Interior ministers from five European and five north African countries agreed in Algiers on Tuesday to a common approach in fighting terrorism, organized crime and illegal migration.
They decided to “work in favor of a common approach in the anti-terrorist war based fundamentally on (the principles of) a state of law, social justice, the fight against poverty, the prevention and regulation of conflict,” said a final declaration from the meeting.
The so-called 5+5 group comprises Spain, Portugal, France, Italy, Malta, Morocco, Tunisia, Libya, Algeria and Mauritania. France was represented by its ambassador to Algeria.
The ministers agreed to “intensify cooperation in the matter of securing borders... and increasing the exchange between security services and police of information regarding terrorist activities,” the declaration added.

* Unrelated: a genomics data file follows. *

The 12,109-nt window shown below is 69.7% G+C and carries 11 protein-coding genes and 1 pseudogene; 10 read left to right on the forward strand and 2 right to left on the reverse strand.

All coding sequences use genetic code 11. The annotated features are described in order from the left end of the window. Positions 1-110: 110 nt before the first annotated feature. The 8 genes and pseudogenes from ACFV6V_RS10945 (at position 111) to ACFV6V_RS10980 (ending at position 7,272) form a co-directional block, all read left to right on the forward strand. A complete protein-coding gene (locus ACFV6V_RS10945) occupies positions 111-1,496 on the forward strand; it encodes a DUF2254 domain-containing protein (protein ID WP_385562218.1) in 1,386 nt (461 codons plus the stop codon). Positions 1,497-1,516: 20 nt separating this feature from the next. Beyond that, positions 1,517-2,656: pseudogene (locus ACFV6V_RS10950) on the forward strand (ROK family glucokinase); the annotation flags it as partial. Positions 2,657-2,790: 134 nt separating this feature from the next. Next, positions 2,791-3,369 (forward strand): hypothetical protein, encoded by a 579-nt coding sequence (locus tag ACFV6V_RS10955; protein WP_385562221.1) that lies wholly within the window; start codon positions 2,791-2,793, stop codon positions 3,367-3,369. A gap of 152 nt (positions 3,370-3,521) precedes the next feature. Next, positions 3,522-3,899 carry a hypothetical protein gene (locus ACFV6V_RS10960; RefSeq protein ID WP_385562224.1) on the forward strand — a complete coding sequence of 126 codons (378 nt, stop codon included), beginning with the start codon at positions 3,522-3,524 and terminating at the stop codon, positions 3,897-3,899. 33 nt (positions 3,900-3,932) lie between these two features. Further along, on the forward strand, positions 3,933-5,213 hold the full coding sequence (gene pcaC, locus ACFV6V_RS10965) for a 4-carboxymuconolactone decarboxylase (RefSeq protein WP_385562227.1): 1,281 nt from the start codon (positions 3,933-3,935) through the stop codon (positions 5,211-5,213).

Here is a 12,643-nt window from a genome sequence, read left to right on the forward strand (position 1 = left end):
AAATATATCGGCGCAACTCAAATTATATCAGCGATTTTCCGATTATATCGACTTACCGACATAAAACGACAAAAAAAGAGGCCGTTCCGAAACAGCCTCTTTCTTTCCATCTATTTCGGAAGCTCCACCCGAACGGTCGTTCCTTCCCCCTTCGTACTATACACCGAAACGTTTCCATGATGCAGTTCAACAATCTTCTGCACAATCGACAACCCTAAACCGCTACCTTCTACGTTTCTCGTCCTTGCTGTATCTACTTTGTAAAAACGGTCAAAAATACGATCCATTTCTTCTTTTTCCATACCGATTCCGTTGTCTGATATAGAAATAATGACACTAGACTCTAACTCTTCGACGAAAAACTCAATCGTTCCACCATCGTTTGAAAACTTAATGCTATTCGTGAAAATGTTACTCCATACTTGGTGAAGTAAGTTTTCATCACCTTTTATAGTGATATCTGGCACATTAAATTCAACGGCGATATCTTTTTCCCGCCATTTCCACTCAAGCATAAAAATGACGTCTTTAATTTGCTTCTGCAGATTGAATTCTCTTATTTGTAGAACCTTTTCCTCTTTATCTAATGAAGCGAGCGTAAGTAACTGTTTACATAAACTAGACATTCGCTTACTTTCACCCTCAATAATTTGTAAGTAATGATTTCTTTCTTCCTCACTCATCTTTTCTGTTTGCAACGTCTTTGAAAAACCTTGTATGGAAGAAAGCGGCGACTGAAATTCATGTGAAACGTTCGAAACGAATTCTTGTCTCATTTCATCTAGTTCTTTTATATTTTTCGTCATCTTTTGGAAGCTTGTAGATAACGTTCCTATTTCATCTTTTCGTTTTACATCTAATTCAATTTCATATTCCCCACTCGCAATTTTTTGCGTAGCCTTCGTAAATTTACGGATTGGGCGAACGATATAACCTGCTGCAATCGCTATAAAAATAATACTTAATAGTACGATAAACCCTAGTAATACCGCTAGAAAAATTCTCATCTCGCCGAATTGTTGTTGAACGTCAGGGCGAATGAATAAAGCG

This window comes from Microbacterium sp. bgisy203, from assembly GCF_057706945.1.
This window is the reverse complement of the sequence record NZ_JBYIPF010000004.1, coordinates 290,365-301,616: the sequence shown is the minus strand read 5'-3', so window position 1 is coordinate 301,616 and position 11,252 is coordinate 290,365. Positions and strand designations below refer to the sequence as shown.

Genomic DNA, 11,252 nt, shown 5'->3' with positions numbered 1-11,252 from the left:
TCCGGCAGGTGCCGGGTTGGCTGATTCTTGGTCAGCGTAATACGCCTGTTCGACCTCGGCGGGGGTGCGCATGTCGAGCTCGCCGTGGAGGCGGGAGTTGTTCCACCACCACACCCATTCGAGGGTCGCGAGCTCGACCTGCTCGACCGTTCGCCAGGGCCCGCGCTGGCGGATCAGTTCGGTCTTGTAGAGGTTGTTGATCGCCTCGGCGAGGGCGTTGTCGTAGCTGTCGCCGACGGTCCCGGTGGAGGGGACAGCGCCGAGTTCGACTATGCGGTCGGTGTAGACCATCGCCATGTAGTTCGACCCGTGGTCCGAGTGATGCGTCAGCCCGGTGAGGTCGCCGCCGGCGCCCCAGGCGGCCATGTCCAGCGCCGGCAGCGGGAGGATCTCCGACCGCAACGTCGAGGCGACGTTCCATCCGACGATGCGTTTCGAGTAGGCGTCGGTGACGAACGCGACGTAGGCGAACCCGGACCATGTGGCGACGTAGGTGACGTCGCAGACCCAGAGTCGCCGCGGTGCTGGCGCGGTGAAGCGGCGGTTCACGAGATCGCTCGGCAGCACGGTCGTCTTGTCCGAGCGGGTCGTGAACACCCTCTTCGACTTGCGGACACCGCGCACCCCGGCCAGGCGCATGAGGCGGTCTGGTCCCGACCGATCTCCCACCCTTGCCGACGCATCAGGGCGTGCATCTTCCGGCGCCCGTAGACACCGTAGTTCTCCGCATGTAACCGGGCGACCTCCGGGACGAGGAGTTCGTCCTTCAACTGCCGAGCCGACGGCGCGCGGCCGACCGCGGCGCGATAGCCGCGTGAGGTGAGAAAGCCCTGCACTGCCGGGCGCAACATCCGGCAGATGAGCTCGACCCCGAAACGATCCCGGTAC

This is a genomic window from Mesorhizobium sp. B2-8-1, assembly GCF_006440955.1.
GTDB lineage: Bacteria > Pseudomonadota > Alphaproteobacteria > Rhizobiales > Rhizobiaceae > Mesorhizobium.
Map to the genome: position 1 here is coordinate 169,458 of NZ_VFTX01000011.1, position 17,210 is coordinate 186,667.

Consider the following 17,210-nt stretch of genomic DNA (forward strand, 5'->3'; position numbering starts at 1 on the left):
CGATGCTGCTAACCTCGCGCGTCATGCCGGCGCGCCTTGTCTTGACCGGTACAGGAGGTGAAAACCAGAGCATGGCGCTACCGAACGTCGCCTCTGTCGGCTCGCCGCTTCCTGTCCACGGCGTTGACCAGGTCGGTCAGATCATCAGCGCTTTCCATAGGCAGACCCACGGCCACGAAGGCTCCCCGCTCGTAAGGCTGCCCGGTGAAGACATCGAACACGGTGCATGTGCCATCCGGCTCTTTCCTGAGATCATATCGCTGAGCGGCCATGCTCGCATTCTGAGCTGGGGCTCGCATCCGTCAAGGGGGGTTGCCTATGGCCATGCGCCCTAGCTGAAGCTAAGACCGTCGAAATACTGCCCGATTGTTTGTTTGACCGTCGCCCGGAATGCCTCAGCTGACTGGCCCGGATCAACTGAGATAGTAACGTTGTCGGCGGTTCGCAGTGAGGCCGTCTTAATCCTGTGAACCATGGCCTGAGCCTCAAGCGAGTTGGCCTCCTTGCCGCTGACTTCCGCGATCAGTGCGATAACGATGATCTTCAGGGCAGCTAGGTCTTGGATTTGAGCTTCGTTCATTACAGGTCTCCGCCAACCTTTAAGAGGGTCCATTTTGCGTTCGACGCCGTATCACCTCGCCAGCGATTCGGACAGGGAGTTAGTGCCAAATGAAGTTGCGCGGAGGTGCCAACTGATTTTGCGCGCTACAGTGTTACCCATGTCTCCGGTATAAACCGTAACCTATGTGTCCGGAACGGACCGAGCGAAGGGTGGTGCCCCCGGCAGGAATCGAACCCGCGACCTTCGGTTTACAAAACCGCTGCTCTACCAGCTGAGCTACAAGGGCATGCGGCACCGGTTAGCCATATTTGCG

Algerian Interior Minister Dahou Ould Kablia said a tightening of border controls “should prevent the passage of criminal groups and the circulation of arms and munitions that have, in recent times, taken on worrisome proportions.”
“Our perception of the war against terrorism really must incorporate the fight against extremism and fanaticism that lead to violence, by involving all the actors in society at all levels.”
The ministers also agreed to “prohibit wherever possible... the payment of ransom to terrorists groups... in order to dry up the sources of financing terrorism,” the declaration said.
Mediterranean ministers vow concerted effort on terror